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    Reference data are generated using the ab initio method to fit interatomic potentials for the W-Re system. The reference data include single phases of W and Re, strained structures, slabs, systems containing several concentrations of vacancies, systems containing various types of interstitial defects, melt structures, structures in the σ and χ phases, and structures containing several concentrations of solid solutions of Re in bcc W and W in hcp Re. Future work will start the fitting iterations.

    In the previous semi annual report, we explored the stability of interstitial clusters in W up to size seven. In this report, we study the binding of those clusters to Re, Os, and Ta atoms. For each cluster size, the three most stable configurations are considered to average the binding property. The average binding energy to a Re decreases from 0.79 eV for a size-1 cluster (a [111] dumbbell) to 0.65 eV for a size-7 cluster. For Os, the binding decreases from 1.61 eV for a [111] dumbbell to 1.34 eV for a size-7 cluster. Tantalum is repulsive to interstitialmore » clusters with binding energy ranges from -0.61 eV for a [111] dumbbell to -0.5 eV for a size-7 cluster.« less
  3. Ab initio study of interstitial cluster interaction with Re, Os, and Ta in W

    The stability of tungsten self-interstitial atom (SIA) clusters is studied using first-principles methods. Clusters from one to seven SIAs are systematically explored from 1264 unique configurations. Finite-size effect of the simulation cell is corrected based on the scaling of formation energy versus inverse volume cell. Furthermore, the accuracy of the calculations is improved by treating the 5p semicore states as valence states. Configurations of the three most stable clusters in each cluster size n are presented, which consist of parallel [111] dumbbells. The evolution of these clusters leading to small dislocation loops is discussed. The binding energy of size-n clustersmore » is analyzed relative to an n → (n-1) + 1 dissociation and is shown to increase with size. Extrapolation for n > 7 is presented using a dislocation loop model. In addition, the interaction of these clusters with a substitutional Re, Os, or Ta solute is explored by replacing one of the dumbbells with the solute. Re and Os strongly attract these clusters, but Ta strongly repels. The strongest interaction is found when the solute is located on the periphery of the cluster rather than in the middle. The magnitude of this interaction decreases with cluster size. Empirical fits to describe the trend of the solute binding energy are presented.« less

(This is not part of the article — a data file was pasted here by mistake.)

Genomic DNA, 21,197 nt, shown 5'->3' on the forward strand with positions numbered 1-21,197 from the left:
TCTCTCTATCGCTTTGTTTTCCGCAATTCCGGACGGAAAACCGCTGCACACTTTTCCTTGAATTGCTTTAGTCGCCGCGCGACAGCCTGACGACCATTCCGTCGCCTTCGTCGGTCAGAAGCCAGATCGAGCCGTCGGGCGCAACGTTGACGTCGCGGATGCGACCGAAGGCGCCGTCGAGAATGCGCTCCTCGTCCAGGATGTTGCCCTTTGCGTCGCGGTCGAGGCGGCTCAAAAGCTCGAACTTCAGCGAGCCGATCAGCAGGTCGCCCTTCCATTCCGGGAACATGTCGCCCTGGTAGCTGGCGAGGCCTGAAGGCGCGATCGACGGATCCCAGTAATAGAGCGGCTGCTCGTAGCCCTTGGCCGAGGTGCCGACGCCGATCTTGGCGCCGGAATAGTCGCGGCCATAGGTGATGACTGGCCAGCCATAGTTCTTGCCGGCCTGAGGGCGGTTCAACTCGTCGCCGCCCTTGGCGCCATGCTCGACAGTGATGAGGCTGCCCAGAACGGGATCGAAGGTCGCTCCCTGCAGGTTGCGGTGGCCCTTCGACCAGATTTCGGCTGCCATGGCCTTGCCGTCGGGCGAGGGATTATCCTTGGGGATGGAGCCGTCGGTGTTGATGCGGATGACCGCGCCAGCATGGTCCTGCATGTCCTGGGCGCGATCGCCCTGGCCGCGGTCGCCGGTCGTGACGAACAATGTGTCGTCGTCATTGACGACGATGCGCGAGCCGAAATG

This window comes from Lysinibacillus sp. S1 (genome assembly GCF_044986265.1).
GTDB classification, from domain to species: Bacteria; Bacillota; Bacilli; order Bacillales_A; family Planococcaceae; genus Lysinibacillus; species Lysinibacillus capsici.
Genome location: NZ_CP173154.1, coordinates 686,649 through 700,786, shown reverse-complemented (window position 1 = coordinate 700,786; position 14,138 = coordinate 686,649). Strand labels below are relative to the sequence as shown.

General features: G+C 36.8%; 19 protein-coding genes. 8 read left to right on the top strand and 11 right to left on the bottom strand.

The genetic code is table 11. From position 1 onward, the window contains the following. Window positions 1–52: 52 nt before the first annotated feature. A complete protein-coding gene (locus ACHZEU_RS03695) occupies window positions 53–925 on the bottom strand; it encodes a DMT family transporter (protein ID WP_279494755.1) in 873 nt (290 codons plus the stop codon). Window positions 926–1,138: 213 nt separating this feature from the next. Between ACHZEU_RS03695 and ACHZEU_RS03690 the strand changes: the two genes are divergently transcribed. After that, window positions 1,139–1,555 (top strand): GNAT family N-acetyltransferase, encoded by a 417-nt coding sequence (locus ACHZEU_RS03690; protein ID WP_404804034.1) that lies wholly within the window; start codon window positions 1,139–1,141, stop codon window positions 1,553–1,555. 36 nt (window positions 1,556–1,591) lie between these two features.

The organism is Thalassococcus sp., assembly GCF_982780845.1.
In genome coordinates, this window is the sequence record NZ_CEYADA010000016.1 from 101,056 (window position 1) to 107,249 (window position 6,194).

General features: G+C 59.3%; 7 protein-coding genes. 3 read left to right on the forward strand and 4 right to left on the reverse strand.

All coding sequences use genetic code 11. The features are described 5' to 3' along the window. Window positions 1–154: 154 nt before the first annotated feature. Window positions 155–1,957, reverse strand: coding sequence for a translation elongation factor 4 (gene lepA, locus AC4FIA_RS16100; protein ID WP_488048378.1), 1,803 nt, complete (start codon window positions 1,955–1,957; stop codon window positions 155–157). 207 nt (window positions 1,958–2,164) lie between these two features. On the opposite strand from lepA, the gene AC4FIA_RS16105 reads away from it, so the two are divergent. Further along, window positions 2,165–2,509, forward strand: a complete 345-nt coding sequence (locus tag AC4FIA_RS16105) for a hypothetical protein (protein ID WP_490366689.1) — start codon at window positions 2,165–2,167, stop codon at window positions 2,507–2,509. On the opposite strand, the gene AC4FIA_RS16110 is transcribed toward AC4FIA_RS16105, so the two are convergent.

4. Effects of applied strain on nanoscale self-interstitial cluster formation in BCC iron

    The effect of applied strains on the configurational evolution of self-interstitial clusters in BCC iron (Fe) is explored with atomistic simulations. A novel cluster configuration is discovered at low temperatures (<600 K), which consists of <110> dumbbells and <111> crowdions in a specific configuration, resulting in an immobile defect. The stability and diffusion of this cluster at higher temperatures is explored. In addition, an anisotropy distribution factor of a particular [hkl] interstitial loop within the family of loops is calculated as a function of strain. The results show that loop anisotropy is governed by the angle between the stress directionmore » and the orientation of the <111> crowdions in the loop, and directly linked to the stress induced preferred nucleation of self-interstitial atoms.« less

    Density functional theory was employed to explore the stability of interstitial clusters in W up to size seven. For each cluster size, the most stable configuration consists of parallel dumbbells. For clusters larger than size three, parallel dumbbells prefer to form in a multilayer fashion, instead of a planar structure. For size-7 clusters, the most stable configuration is a complete octahedron. The binding energy of a [111] dumbbell to the most stable cluster increases with cluster size, namely 2.49, 3.68, 4.76, 4.82, 5.47, and 6.85 eV for clusters of size 1, 2, 3, 4, 5, and 6, respectively. For amore » size-2 cluster, collinear dumbbells are still repulsive at the maximum allowable distance of 13.8 Å (the fifth neighbor along [111]). On the other hand, parallel dumbbells are strongly bound together. Two parallel dumbbells in which the axis-to-axis distance is within a cylindrical radius of 5.2 Å still exhibit a considerable binding of 0.28 eV. The most stable cluster in each size will be used to explore interactions with transmutation products.« less